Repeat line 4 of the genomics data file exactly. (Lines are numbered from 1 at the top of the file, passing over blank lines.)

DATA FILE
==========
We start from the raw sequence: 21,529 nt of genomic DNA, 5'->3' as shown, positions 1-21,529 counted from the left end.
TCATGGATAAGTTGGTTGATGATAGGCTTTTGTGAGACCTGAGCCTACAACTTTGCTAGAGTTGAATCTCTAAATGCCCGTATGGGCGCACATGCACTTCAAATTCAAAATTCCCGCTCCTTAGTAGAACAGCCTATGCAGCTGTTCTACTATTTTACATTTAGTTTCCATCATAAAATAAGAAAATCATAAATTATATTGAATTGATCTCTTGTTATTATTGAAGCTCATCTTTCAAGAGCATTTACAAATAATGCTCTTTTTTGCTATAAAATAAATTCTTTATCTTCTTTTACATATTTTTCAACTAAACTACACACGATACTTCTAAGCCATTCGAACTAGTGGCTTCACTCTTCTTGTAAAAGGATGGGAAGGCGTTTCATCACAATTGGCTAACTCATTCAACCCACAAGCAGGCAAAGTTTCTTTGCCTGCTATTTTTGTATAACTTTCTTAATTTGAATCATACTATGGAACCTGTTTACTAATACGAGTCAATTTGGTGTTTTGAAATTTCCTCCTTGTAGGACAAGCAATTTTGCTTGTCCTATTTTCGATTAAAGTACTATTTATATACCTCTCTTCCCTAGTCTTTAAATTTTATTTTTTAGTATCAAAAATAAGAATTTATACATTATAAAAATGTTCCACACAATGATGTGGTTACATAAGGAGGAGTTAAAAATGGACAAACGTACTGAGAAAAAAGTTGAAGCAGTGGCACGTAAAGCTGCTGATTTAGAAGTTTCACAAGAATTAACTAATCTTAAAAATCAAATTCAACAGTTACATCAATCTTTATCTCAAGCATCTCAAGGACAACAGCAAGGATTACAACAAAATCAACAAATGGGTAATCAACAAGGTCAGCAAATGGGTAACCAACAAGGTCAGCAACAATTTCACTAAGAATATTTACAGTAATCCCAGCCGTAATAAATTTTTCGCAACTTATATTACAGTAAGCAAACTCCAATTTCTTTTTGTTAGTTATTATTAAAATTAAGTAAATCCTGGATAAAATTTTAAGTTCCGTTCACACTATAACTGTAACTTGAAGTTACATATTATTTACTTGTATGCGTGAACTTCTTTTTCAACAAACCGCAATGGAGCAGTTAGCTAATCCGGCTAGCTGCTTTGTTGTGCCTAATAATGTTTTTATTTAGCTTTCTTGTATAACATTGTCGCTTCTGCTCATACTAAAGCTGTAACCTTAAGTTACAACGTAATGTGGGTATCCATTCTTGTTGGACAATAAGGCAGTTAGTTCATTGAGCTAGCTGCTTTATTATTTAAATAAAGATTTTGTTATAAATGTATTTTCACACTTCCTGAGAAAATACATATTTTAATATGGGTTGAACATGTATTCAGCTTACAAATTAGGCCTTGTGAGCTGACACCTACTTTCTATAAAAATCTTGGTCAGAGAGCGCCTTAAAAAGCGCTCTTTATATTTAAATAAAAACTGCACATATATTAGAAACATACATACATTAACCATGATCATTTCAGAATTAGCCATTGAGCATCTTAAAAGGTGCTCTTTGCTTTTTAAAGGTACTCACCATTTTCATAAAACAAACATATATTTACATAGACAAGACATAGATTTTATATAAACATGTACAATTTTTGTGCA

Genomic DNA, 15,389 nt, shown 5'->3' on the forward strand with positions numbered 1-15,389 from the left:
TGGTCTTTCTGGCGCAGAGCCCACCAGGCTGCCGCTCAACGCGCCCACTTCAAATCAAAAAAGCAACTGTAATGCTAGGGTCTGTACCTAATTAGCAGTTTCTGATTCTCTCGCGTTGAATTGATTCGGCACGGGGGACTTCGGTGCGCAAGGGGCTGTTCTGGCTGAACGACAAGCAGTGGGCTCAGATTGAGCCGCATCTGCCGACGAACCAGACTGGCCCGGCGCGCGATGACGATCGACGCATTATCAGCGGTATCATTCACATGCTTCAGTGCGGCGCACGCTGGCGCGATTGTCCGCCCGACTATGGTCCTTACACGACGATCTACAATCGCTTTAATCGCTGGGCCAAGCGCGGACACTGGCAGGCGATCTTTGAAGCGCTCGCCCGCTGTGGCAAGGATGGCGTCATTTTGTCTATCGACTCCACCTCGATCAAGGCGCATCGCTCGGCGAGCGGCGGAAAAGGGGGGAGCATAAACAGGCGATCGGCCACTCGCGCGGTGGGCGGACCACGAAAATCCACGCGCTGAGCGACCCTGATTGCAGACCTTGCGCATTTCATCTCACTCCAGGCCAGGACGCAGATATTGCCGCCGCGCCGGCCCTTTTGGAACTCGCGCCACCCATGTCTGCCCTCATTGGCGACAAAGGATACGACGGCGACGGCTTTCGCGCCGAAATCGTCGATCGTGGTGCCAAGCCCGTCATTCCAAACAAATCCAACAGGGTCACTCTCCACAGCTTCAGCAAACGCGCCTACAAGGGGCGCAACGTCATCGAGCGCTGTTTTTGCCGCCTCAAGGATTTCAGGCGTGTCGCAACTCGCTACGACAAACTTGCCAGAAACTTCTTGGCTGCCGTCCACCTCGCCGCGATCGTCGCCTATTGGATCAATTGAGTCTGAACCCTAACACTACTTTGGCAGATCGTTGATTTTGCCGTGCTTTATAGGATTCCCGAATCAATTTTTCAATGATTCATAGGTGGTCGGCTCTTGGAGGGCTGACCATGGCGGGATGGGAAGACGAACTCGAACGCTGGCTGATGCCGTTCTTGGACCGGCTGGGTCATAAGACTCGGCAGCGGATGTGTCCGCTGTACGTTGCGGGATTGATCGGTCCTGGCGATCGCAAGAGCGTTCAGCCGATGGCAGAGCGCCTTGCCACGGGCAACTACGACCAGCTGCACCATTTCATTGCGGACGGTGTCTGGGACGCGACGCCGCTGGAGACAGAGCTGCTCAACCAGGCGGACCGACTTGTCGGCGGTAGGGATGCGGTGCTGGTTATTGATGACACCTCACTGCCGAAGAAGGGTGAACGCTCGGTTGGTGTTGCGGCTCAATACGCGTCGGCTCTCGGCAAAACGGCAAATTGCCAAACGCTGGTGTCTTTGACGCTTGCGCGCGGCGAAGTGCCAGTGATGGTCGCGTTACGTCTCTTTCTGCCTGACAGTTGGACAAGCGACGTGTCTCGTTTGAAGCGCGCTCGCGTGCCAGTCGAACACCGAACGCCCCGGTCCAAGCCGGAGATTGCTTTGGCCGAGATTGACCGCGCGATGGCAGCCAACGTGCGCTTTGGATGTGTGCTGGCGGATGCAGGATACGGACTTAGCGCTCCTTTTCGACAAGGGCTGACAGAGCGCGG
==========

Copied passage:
TGGTCTTTCTGGCGCAGAGCCCACCAGGCTGCCGCTCAACGCGCCCACTTCAAATCAAAAAAGCAACTGTAATGCTAGGGTCTGTACCTAATTAGCAGTTTCTGATTCTCTCGCGTTGAATTGATTCGGCACGGGGGACTTCGGTGCGCAAGGGGCTGTTCTGGCTGAACGACAAGCAGTGGGCTCAGATTGAGCCGCATCTGCCGACGAACCAGACTGGCCCGGCGCGCGATGACGATCGACGCATTATCAGCGGTATCATTCACATGCTTCAGTGCGGCGCACGCTGGCGCGATTGTCCGCCCGACTATGGTCCTTACACGACGATCTACAATCGCTTTAATCGCTGGGCCAAGCGCGGACACTGGCAGGCGATCTTTGAAGCGCTCGCCCGCTGTGGCAAGGATGGCGTCATTTTGTCTATCGACTCCACCTCGATCAAGGCGCATCGCTCGGCGAGCGGCGGAAAAGGGGGGAGCATAAACAGGCGATCGGCCACTCGCGCGGTGGGCGGACCACGAAAATCCACGCGCTGAGCGACCCTGATTGCAGACCTTGCGCATTTCATCTCACTCCAGGCCAGGACGCAGATATTGCCGCCGCGCCGGCCCTTTTGGAACTCGCGCCACCCATGTCTGCCCTCATTGGCGACAAAGGATACGACGGCGACGGCTTTCGCGCCGAAATCGTCGATCGTGGTGCCAAGCCCGTCATTCCAAACAAATCCAACAGGGTCACTCTCCACAGCTTCAGCAAACGCGCCTACAAGGGGCGCAACGTCATCGAGCGCTGTTTTTGCCGCCTCAAGGATTTCAGGCGTGTCGCAACTCGCTACGACAAACTTGCCAGAAACTTCTTGGCTGCCGTCCACCTCGCCGCGATCGTCGCCTATTGGATCAATTGAGTCTGAACCCTAACACTACTTTGGCAGATCGTTGATTTTGCCGTGCTTTATAGGATTCCCGAATCAATTTTTCAATGATTCATAGGTGGTCGGCTCTTGGAGGGCTGACCATGGCGGGATGGGAAGACGAACTCGAACGCTGGCTGATGCCGTTCTTGGACCGGCTGGGTCATAAGACTCGGCAGCGGATGTGTCCGCTGTACGTTGCGGGATTGATCGGTCCTGGCGATCGCAAGAGCGTTCAGCCGATGGCAGAGCGCCTTGCCACGGGCAACTACGACCAGCTGCACCATTTCATTGCGGACGGTGTCTGGGACGCGACGCCGCTGGAGACAGAGCTGCTCAACCAGGCGGACCGACTTGTCGGCGGTAGGGATGCGGTGCTGGTTATTGATGACACCTCACTGCCGAAGAAGGGTGAACGCTCGGTTGGTGTTGCGGCTCAATACGCGTCGGCTCTCGGCAAAACGGCAAATTGCCAAACGCTGGTGTCTTTGACGCTTGCGCGCGGCGAAGTGCCAGTGATGGTCGCGTTACGTCTCTTTCTGCCTGACAGTTGGACAAGCGACGTGTCTCGTTTGAAGCGCGCTCGCGTGCCAGTCGAACACCGAACGCCCCGGTCCAAGCCGGAGATTGCTTTGGCCGAGATTGACCGCGCGATGGCAGCCAACGTGCGCTTTGGATGTGTGCTGGCGGATGCAGGATACGGACTTAGCGCTCCTTTTCGACAAGGGCTGACAGAGCGCGG